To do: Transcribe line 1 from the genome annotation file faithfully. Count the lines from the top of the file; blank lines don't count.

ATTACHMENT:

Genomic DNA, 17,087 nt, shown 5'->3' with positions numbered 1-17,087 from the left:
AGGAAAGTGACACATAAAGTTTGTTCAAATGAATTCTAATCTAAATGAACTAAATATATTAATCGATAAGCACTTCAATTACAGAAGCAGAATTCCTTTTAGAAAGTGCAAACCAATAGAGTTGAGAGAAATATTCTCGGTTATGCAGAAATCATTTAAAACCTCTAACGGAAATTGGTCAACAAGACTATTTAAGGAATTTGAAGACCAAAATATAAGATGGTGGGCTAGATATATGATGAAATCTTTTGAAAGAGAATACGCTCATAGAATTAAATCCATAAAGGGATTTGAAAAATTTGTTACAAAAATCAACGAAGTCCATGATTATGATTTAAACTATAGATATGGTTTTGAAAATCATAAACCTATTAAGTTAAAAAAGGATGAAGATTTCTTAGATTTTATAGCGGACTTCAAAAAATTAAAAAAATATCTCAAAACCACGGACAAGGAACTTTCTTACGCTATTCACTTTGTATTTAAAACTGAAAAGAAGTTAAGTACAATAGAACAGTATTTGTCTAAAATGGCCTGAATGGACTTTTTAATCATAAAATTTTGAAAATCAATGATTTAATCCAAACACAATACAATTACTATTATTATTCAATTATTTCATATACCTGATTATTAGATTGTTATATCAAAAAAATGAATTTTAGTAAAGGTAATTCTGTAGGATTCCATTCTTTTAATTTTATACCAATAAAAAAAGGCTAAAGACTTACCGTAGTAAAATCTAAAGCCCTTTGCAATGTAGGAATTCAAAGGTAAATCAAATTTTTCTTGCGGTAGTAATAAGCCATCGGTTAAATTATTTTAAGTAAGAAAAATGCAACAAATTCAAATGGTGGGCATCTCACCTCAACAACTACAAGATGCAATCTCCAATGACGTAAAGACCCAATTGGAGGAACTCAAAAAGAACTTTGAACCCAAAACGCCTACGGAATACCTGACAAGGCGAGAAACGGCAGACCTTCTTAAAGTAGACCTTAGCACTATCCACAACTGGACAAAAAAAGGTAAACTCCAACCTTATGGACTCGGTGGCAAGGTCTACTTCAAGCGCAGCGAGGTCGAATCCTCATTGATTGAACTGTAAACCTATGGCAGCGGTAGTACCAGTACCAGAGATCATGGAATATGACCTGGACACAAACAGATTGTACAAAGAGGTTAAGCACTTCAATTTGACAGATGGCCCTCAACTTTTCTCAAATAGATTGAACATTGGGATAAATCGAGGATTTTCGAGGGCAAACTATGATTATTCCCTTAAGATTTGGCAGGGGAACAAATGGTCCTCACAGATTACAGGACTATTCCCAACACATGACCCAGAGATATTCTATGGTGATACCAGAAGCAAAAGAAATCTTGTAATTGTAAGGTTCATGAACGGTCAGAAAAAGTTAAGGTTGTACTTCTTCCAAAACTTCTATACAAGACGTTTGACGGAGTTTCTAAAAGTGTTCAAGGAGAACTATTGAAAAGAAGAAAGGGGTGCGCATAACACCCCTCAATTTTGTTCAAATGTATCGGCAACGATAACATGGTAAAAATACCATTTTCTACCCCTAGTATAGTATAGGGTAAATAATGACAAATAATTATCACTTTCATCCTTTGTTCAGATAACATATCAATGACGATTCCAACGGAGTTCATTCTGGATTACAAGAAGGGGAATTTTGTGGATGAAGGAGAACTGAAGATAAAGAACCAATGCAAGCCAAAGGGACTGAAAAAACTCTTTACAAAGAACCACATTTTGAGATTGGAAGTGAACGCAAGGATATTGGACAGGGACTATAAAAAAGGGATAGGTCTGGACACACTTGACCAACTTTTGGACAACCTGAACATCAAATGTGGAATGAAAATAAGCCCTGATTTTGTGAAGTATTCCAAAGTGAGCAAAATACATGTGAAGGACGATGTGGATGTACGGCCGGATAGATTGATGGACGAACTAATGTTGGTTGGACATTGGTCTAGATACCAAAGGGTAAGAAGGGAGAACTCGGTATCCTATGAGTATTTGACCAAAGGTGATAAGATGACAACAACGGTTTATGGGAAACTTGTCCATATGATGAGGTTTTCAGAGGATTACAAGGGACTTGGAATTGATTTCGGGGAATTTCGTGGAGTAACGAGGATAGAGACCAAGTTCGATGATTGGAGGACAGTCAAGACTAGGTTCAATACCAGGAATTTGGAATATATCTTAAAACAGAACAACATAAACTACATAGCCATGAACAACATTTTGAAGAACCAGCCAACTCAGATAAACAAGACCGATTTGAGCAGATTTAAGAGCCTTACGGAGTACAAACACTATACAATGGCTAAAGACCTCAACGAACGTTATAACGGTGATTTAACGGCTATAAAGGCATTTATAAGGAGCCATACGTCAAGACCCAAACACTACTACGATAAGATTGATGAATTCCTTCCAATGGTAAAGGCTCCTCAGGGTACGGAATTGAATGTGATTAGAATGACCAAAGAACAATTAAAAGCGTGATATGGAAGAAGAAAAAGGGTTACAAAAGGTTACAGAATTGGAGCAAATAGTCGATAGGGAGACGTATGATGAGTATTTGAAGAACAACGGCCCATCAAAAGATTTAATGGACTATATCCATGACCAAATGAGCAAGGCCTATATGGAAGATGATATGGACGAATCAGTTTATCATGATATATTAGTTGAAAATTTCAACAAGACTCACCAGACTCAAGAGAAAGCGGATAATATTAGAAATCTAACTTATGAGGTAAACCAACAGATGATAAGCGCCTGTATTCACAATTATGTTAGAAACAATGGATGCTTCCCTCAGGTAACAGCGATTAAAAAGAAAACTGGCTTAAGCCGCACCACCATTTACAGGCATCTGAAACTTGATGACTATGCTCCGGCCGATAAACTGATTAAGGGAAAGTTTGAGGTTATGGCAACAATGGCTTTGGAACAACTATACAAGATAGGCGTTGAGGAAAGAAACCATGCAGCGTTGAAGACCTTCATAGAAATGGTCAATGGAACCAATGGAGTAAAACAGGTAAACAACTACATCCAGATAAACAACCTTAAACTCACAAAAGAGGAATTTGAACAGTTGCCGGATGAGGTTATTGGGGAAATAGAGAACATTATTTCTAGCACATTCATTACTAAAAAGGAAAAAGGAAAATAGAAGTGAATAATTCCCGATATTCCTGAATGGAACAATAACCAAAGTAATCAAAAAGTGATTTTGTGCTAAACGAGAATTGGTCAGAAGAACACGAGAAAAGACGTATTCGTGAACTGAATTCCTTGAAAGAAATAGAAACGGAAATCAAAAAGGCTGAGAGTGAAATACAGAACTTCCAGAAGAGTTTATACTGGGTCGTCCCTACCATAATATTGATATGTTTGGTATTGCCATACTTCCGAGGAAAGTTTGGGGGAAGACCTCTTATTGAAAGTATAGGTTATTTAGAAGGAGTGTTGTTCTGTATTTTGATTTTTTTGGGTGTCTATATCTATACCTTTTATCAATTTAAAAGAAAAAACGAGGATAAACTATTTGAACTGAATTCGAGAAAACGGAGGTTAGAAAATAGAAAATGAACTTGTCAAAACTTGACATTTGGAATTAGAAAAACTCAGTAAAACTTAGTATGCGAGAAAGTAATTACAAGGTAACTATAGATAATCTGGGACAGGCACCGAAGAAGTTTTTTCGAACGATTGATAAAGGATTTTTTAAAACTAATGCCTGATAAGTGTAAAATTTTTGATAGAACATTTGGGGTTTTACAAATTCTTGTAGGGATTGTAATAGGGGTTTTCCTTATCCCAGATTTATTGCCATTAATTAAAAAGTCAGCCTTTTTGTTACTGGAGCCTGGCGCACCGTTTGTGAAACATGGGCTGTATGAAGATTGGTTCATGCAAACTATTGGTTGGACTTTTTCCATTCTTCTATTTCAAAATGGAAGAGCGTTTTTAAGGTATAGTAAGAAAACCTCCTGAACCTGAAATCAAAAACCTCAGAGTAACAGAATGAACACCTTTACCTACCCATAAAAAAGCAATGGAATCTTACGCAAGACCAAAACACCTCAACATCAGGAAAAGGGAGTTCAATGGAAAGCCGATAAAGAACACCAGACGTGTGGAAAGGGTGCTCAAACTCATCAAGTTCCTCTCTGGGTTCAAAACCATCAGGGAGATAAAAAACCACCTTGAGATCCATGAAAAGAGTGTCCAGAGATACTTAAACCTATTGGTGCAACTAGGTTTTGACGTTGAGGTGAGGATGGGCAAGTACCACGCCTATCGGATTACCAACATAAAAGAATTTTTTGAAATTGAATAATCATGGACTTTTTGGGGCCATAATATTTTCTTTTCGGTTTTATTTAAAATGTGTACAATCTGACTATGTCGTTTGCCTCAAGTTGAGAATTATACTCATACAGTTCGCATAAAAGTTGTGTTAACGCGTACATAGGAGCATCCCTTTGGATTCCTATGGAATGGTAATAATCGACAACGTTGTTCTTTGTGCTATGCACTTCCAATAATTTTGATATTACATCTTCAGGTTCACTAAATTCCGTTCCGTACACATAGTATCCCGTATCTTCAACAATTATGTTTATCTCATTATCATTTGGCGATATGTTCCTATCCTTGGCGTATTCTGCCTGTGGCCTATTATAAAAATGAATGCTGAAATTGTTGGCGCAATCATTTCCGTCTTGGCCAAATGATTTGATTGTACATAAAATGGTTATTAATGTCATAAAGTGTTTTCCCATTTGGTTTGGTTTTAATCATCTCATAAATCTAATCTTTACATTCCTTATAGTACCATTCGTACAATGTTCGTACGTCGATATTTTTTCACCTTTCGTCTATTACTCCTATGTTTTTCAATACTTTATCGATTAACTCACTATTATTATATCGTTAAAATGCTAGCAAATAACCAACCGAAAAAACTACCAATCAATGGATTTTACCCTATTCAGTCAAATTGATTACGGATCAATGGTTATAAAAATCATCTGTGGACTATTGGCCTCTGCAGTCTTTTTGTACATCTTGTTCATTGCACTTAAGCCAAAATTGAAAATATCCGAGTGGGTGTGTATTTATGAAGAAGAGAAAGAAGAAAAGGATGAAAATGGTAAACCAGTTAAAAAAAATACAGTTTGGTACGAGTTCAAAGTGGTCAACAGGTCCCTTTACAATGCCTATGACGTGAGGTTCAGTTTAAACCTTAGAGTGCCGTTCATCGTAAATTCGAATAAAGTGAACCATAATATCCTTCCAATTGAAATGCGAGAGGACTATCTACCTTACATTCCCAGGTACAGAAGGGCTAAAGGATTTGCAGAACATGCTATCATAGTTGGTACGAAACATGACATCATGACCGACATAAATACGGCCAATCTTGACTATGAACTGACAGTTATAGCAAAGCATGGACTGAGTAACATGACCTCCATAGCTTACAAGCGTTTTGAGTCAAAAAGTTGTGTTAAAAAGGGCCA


Genomic DNA, 17,087 nt, shown 5'->3' with positions numbered 1-17,087 from the left: